Right of way means nothing. You can be right and dead.
 

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It's easy to out ride your line of sight, it's not so easy to stop for something you can't see up ahead. A lesson learned in the old dirt biking days ripping down windy trails. You can almost feel your eyes pop out when your realize that fun windy trail suddenly ends, lol.
 

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Plenty of things out there that are out of your control as well. Few weeks back I almost hit two female deer that ran across the road. I was leaned over at a moderate speed, nothing extraordinary.. I brought the bike upright and backed off the gas because I knew it was out of my control.

I think that's one really important lesson I've recently learned after years of riding. I'm now asking myself what animal/debris/driver-in-my-line might I encounter mid-apex, and do I have the room to react. At some point I accept that I am blind to those risks, but it comes with the territory of the sport.
 
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Plenty of things out there that are out of your control as well. Few weeks back I almost hit two female deer that ran across the road. I was leaned over at a moderate speed, nothing extraordinary.. I brought the bike upright and backed off the gas because I knew it was out of my control.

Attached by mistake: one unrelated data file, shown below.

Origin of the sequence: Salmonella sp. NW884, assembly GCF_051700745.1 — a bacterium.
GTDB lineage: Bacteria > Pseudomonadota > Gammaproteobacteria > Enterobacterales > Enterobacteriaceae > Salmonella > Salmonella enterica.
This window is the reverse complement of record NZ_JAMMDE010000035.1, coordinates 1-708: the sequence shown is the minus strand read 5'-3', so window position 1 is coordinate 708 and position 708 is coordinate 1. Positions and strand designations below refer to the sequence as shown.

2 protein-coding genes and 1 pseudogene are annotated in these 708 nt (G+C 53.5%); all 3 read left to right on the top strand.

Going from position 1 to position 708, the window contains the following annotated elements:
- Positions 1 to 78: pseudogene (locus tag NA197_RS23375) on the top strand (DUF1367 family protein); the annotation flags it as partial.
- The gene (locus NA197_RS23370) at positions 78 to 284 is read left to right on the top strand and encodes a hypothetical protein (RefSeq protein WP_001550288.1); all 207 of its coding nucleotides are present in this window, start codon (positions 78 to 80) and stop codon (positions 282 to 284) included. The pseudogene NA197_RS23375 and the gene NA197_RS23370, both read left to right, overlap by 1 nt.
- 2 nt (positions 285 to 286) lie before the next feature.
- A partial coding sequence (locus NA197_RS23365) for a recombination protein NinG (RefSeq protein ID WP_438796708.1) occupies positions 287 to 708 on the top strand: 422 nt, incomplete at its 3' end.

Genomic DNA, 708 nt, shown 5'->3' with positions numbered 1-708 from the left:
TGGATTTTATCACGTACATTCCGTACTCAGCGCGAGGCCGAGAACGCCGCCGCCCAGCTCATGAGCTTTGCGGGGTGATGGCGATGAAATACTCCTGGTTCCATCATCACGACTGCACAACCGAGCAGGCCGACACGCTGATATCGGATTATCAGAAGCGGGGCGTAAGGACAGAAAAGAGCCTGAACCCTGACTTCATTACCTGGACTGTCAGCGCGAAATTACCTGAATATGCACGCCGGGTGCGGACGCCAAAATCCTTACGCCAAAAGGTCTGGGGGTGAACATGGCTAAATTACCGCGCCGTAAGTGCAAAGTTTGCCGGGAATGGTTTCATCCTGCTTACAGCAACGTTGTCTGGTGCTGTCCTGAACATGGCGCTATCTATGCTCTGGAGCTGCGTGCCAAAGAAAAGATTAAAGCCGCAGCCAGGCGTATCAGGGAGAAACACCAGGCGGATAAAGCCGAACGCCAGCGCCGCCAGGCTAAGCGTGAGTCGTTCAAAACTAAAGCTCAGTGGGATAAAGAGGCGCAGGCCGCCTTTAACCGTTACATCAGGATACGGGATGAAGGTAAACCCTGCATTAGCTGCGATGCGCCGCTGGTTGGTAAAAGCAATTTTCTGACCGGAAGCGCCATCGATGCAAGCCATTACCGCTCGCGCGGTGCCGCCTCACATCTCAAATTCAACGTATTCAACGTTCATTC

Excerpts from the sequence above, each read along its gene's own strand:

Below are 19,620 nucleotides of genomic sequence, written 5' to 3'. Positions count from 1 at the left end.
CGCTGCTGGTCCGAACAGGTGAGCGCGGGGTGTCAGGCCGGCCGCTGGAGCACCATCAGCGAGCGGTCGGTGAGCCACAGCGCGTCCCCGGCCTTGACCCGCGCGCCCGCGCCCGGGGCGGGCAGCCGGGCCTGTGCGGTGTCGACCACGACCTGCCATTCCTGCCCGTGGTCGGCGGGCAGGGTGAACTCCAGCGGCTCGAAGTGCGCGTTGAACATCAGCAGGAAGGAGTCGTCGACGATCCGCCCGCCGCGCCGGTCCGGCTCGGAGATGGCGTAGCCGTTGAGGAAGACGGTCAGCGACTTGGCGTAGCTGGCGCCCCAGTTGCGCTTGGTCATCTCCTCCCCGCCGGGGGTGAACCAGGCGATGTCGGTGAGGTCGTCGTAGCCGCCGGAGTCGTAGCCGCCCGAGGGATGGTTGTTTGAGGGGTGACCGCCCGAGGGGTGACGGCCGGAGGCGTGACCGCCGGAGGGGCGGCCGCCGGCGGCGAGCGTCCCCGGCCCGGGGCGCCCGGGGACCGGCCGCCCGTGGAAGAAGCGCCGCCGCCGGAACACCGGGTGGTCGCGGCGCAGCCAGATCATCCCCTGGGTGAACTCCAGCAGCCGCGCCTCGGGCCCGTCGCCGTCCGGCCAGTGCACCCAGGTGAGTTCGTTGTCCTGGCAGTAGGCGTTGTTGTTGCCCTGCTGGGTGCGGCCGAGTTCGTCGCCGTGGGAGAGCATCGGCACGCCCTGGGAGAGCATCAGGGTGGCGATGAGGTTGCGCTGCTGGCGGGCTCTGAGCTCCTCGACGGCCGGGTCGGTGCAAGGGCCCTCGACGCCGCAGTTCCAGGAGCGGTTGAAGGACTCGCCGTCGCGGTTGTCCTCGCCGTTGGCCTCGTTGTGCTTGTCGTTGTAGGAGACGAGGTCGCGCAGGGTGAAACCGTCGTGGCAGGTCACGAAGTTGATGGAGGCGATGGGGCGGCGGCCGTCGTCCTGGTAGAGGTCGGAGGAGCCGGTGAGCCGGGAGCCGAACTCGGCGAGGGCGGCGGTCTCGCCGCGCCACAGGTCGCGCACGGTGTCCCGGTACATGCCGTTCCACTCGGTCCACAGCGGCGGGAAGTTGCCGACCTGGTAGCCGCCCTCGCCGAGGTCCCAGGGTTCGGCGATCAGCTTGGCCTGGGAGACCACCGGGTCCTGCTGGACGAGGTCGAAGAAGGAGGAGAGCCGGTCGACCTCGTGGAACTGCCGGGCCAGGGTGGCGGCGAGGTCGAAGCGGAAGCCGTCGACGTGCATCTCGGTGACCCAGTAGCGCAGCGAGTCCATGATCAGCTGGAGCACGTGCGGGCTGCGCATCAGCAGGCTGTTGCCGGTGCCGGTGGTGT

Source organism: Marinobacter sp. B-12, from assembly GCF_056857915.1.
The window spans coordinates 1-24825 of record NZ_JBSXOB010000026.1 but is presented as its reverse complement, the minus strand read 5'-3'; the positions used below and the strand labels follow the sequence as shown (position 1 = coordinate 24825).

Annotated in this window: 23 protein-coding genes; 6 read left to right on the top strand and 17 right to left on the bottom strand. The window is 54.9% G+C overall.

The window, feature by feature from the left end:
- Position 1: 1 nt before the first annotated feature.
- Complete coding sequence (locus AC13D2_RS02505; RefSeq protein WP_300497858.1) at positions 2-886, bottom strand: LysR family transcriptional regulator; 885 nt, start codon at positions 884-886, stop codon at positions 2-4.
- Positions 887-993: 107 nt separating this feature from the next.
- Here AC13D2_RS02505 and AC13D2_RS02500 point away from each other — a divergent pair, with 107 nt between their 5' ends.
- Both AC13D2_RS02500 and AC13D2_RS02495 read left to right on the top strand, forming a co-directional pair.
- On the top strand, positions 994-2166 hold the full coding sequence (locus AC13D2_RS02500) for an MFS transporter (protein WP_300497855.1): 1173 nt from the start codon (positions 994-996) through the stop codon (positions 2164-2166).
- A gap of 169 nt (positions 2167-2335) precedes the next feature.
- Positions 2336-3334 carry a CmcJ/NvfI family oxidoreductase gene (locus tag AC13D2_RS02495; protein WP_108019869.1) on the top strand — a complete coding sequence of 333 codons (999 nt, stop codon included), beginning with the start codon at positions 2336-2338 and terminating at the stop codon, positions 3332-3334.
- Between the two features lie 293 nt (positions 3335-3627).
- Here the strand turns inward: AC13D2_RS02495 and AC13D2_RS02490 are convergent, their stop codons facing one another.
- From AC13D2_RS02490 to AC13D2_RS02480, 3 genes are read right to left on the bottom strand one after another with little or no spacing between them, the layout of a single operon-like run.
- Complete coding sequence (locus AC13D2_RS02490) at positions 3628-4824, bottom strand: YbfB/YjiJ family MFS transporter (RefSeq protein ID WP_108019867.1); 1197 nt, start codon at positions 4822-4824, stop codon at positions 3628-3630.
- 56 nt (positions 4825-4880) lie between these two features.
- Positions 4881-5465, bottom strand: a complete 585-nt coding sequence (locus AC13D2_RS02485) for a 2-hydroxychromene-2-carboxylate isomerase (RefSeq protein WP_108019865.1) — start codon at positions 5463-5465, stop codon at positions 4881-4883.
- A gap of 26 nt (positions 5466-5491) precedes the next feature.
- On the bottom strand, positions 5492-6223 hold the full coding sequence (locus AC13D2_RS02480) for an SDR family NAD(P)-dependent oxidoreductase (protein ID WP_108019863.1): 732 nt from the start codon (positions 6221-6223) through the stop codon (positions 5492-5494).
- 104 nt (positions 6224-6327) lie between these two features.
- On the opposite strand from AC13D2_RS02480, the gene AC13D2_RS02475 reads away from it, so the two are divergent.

I think that's one really important lesson I've recently learned after years of riding. I'm now asking myself what animal/debris/driver-in-my-line might I encounter mid-apex, and do I have the room to react. At some point I accept that I am blind to those risks, but it comes with the territory of the sport.
I had that same exact experience in Idaho last year. I had a doe run out in front of me right around a corner. I hit the brakes harder than I thought possible after getting everything straight, I prepared for that sickening thud(anyone who has hit anything knows what I'm talking about) and just kept the fully loaded bike under control. When it didn't come I realized I had closed my eyes. I was going 60 as I spotted the deer and when I realized everything was okay I was going around 10 and had my first rear wheel liftoff experience. It helped my confidence in the bike and my abilities and it also humbled me about just how close you are to great injury. Needless to say I took it easy and took a break a few miles later.
 

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5 letters that never left my mind after my 1st training course...S.I.P.D.E.

Scan
Identify
Predict
Decide
Engage

Rinse and repeat every millisecond...;)

Does anyone else remember that acronym?
 

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I recall a friend telling me about the "refrigerator rule" he read somewhere.
Never go so fast you couldn't avoid a full sized refrigerator sitting in the middle of the road.
Likewise, if there's enough room in a tight situation to fit a refrigerator, there's an escape route.